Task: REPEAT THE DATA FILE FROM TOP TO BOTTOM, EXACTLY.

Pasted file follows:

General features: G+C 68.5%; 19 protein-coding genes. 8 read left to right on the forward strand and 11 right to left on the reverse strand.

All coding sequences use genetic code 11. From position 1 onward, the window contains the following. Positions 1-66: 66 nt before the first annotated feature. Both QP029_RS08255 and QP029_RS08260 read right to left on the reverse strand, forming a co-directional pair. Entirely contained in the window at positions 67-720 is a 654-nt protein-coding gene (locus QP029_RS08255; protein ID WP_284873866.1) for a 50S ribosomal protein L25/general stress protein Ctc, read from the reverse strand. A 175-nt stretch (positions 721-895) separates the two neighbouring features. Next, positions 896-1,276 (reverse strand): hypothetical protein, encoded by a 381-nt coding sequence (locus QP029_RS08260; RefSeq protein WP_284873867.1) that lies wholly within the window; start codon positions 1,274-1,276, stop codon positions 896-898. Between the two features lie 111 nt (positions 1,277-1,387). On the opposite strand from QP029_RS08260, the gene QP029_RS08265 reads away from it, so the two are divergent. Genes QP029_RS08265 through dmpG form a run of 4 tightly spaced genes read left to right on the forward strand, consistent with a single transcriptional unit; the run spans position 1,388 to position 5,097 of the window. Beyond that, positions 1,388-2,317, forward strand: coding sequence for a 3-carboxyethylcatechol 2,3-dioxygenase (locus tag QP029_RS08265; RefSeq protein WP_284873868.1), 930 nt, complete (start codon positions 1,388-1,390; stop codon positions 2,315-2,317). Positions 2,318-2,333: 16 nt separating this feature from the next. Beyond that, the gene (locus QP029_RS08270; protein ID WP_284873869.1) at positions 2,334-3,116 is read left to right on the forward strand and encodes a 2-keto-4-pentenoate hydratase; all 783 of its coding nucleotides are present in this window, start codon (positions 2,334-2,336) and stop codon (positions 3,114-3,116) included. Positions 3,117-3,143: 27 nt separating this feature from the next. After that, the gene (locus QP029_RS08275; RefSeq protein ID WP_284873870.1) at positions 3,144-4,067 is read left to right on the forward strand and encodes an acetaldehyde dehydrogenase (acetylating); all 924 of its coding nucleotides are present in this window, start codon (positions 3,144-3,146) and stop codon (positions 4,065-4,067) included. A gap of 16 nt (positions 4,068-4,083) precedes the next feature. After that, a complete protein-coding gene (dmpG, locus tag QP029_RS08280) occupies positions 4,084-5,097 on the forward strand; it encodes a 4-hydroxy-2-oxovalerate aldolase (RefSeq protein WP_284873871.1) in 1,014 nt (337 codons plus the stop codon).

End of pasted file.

General features: G+C 68.5%; 19 protein-coding genes. 8 read left to right on the forward strand and 11 right to left on the reverse strand.

All coding sequences use genetic code 11. From position 1 onward, the window contains the following. Positions 1-66: 66 nt before the first annotated feature. Both QP029_RS08255 and QP029_RS08260 read right to left on the reverse strand, forming a co-directional pair. Entirely contained in the window at positions 67-720 is a 654-nt protein-coding gene (locus QP029_RS08255; protein ID WP_284873866.1) for a 50S ribosomal protein L25/general stress protein Ctc, read from the reverse strand. A 175-nt stretch (positions 721-895) separates the two neighbouring features. Next, positions 896-1,276 (reverse strand): hypothetical protein, encoded by a 381-nt coding sequence (locus QP029_RS08260; RefSeq protein WP_284873867.1) that lies wholly within the window; start codon positions 1,274-1,276, stop codon positions 896-898. Between the two features lie 111 nt (positions 1,277-1,387). On the opposite strand from QP029_RS08260, the gene QP029_RS08265 reads away from it, so the two are divergent. Genes QP029_RS08265 through dmpG form a run of 4 tightly spaced genes read left to right on the forward strand, consistent with a single transcriptional unit; the run spans position 1,388 to position 5,097 of the window. Beyond that, positions 1,388-2,317, forward strand: coding sequence for a 3-carboxyethylcatechol 2,3-dioxygenase (locus tag QP029_RS08265; RefSeq protein WP_284873868.1), 930 nt, complete (start codon positions 1,388-1,390; stop codon positions 2,315-2,317). Positions 2,318-2,333: 16 nt separating this feature from the next. Beyond that, the gene (locus QP029_RS08270; protein ID WP_284873869.1) at positions 2,334-3,116 is read left to right on the forward strand and encodes a 2-keto-4-pentenoate hydratase; all 783 of its coding nucleotides are present in this window, start codon (positions 2,334-2,336) and stop codon (positions 3,114-3,116) included. Positions 3,117-3,143: 27 nt separating this feature from the next. After that, the gene (locus QP029_RS08275; RefSeq protein ID WP_284873870.1) at positions 3,144-4,067 is read left to right on the forward strand and encodes an acetaldehyde dehydrogenase (acetylating); all 924 of its coding nucleotides are present in this window, start codon (positions 3,144-3,146) and stop codon (positions 4,065-4,067) included. A gap of 16 nt (positions 4,068-4,083) precedes the next feature. After that, a complete protein-coding gene (dmpG, locus tag QP029_RS08280) occupies positions 4,084-5,097 on the forward strand; it encodes a 4-hydroxy-2-oxovalerate aldolase (RefSeq protein WP_284873871.1) in 1,014 nt (337 codons plus the stop codon).